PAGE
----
Would a BA or MA in Business Management be a suitable degree to apply to law school with?

I previously asked a questions on whether an AA in Paralegal Studies would help me become a lawyer and I was quickly told no and that you need at least a BA "with a major in history, business or finance." So is a BA in Business Management suitable as a BA in Business?

3 Answers

Relevance
  • Anne
    Lv 4
    9 years ago
    Best Answer

    Hiya,

    Yes, a BA in Business Management would be a fine degree to apply to law school with. In actuality, just about any four-year degree is suitable to apply to law school with--you are not limited to history, business, or finance. In addition, a bachelor's degree (BA) is sufficient; you are not expected to have a Master's (MA) degree.

    Although there are certainly "traditional" majors that students interested in eventually pursuing law undertake (economics, political science, history, etc.), there is no one "perfect" major when it comes to preparing you for law school. Almost any academic subject is a fine choice. There are some majors (particularly those that aren't strongly academic, such as the arts) that may place you at a slight disadvantage but, even so, plenty of students in those fields get admitted to law school every year.

    The key is not so much what you major in but, rather, what you do within your major. Aim to do the following:

    1. Pick a major that will require a lot of reading- and research-intensive classes. This will not only prepare you for law classes (which themselves are incredibly research- and reading-heavy), but it will also demonstrate to schools, when you apply, that you can handle the academic load of law school. Any of the majors you mentioned as interesting fall into this category. If you choose to instead major in something like photography, theater, or visual arts, try to take at least some of your non-major classes in predominantly academic subject, and be prepared to explain exactly why you feel law school is a good career path for you in your law school applications.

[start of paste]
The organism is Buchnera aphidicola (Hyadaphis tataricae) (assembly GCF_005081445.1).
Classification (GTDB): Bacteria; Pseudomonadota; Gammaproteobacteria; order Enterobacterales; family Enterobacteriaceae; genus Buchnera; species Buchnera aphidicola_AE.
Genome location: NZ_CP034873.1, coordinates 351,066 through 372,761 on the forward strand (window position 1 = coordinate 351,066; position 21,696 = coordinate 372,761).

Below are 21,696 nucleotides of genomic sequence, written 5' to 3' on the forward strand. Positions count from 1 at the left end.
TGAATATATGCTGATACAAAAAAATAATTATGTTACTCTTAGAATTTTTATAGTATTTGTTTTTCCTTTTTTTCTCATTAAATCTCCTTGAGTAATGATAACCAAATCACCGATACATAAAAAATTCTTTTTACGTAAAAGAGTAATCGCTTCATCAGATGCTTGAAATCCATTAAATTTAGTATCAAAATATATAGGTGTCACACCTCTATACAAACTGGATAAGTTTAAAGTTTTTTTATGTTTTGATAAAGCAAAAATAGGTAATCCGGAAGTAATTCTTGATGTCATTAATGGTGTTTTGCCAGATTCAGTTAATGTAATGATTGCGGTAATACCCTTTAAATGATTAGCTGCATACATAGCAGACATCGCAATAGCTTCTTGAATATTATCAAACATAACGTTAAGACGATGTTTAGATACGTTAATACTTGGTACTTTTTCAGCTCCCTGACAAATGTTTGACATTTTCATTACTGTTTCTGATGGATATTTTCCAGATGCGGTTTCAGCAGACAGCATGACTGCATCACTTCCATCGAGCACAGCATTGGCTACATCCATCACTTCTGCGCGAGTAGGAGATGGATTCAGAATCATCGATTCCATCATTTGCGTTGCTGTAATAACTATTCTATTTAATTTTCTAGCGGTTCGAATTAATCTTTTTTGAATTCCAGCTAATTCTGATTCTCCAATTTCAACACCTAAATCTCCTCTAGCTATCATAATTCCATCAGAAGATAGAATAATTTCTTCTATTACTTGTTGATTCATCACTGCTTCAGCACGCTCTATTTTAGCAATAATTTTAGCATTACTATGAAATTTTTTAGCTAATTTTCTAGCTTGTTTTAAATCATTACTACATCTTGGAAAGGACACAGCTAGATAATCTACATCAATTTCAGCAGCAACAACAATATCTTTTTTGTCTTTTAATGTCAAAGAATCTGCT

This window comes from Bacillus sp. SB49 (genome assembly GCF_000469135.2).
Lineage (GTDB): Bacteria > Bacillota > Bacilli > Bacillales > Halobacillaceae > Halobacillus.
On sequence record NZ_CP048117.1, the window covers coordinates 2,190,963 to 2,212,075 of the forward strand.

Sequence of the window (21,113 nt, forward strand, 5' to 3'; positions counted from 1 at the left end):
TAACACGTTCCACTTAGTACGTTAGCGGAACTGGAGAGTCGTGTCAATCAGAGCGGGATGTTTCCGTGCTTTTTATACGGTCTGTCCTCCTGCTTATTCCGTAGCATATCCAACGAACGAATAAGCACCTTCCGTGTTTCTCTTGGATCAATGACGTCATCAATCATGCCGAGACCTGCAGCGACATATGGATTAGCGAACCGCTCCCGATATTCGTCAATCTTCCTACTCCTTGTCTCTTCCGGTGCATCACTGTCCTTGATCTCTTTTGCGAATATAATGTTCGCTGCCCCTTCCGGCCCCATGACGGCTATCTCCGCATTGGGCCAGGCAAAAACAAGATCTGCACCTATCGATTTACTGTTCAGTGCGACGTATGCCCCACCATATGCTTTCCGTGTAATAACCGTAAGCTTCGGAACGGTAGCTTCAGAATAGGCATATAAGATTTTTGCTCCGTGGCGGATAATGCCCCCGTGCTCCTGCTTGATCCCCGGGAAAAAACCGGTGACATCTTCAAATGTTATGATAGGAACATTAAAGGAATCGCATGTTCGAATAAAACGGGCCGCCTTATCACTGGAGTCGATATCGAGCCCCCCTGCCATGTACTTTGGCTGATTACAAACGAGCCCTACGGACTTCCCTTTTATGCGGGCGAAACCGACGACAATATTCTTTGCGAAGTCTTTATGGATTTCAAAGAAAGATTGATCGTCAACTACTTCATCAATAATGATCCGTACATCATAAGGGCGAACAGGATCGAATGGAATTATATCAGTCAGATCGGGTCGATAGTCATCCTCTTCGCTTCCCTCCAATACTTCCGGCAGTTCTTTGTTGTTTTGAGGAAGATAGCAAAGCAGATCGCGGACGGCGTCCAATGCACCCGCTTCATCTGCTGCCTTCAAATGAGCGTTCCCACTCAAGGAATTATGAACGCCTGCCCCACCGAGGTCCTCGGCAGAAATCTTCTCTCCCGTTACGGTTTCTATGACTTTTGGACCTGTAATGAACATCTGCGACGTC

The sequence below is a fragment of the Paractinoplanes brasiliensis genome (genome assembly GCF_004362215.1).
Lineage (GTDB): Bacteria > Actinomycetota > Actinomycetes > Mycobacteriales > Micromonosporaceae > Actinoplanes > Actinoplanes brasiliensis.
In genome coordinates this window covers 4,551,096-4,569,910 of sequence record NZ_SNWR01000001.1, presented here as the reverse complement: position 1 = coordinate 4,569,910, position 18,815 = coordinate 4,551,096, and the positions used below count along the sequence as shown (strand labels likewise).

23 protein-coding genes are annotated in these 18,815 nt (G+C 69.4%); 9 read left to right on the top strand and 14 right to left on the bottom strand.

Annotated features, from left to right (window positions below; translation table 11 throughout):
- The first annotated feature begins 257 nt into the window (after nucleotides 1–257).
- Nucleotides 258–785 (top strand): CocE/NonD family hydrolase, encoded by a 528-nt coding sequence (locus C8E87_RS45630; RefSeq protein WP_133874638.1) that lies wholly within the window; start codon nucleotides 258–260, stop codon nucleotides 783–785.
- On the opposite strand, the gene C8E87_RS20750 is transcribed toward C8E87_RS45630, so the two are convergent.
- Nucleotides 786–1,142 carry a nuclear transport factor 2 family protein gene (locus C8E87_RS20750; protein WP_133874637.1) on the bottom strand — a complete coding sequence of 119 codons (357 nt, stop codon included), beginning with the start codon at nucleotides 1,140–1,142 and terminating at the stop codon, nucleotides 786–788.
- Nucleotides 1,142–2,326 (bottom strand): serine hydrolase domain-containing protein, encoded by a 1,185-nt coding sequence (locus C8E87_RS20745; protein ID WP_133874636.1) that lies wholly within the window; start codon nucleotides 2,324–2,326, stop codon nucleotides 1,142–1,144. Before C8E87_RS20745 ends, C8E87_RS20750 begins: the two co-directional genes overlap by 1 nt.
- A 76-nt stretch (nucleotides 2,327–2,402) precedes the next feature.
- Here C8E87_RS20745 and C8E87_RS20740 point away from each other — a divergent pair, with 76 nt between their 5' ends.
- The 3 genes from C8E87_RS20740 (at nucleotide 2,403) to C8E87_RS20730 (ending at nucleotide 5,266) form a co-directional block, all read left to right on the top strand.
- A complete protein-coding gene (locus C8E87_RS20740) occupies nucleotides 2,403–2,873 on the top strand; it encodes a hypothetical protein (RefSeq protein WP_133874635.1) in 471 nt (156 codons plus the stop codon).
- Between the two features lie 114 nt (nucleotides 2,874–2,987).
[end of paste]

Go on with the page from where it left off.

2. Keep an upward grade trend throughout college. This means that your grades either get stronger as you go through school, or start off strong and remain there for all 4 years of college. Most law schools will want to see GPAs of 3.5 or above (the closer you can get to a 4.0, the better). If you get a B during your freshman year, it's not a deal-breaker; your focus should be to keep your grades as high as you can get them.

    3. Take a challenging class load: Intro classes are okay for freshman and (maybe) sophomore year, but once you get to junior and senior year, your focus should be on upper-level classes and seminars that allow you to really hone in and focus on your specific interests within the major. And, as always, keep your grades up throughout.

    There are other things that you should consider doing in order to create the most advantageous law school applicant profile possible:

    1. Establish rapport with your college professors (particularly during your junior and senior years). You can do this by attending office hours, working for them as a research assistant, and talking to them after class. They will be the ones writing your letters of recommendation, and will only be able to write effective, overwhelmingly positive ones is if they have specific, anecdotal knowledge of you and can favorably compare you to other students in your class.

    2. Work on your extracurriculars. Don't worry about being a part of 30 student groups; instead, focus on 2 or 3. Become a part and get involved during your freshman and sophomore years, and then obtain leadership positions in them during your junior and senior years.

    3. Take the LSAT either the summer after junior year or the fall of your senior year of college. This will allow you to get the LSAT out of the way and apply as early in the admissions cycle as possible, which is incredibly beneficial to your overall chances.

    4. Research law schools and become familiar with their LSAT and GPA requirements, as well as their acceptance percentages. A great place to start is the LSAC Official Guide to ABA-Approved Law Schools: http://officialguide.lsac.org

    I hope this was helpful! Feel free to reach out if you have any further questions; I'm happy to answer them!

    Source(s): I am the Director of Admissions Counseling for PowerScore Test Preparation. I help hundreds of students apply and get into law school every year.
  • 9 years ago

    Yes, but be aware: there are NO jobs in this vocational field.

    Do a search here on Y/A to see what is being said. The news isn't good.

    http://boston.cbslocal.com/2011/06/20/recent-law-s...

    Source(s): life
  • Dave B
    Lv 6
    9 years ago

    Yup.

Still have questions? Get your answers by asking now.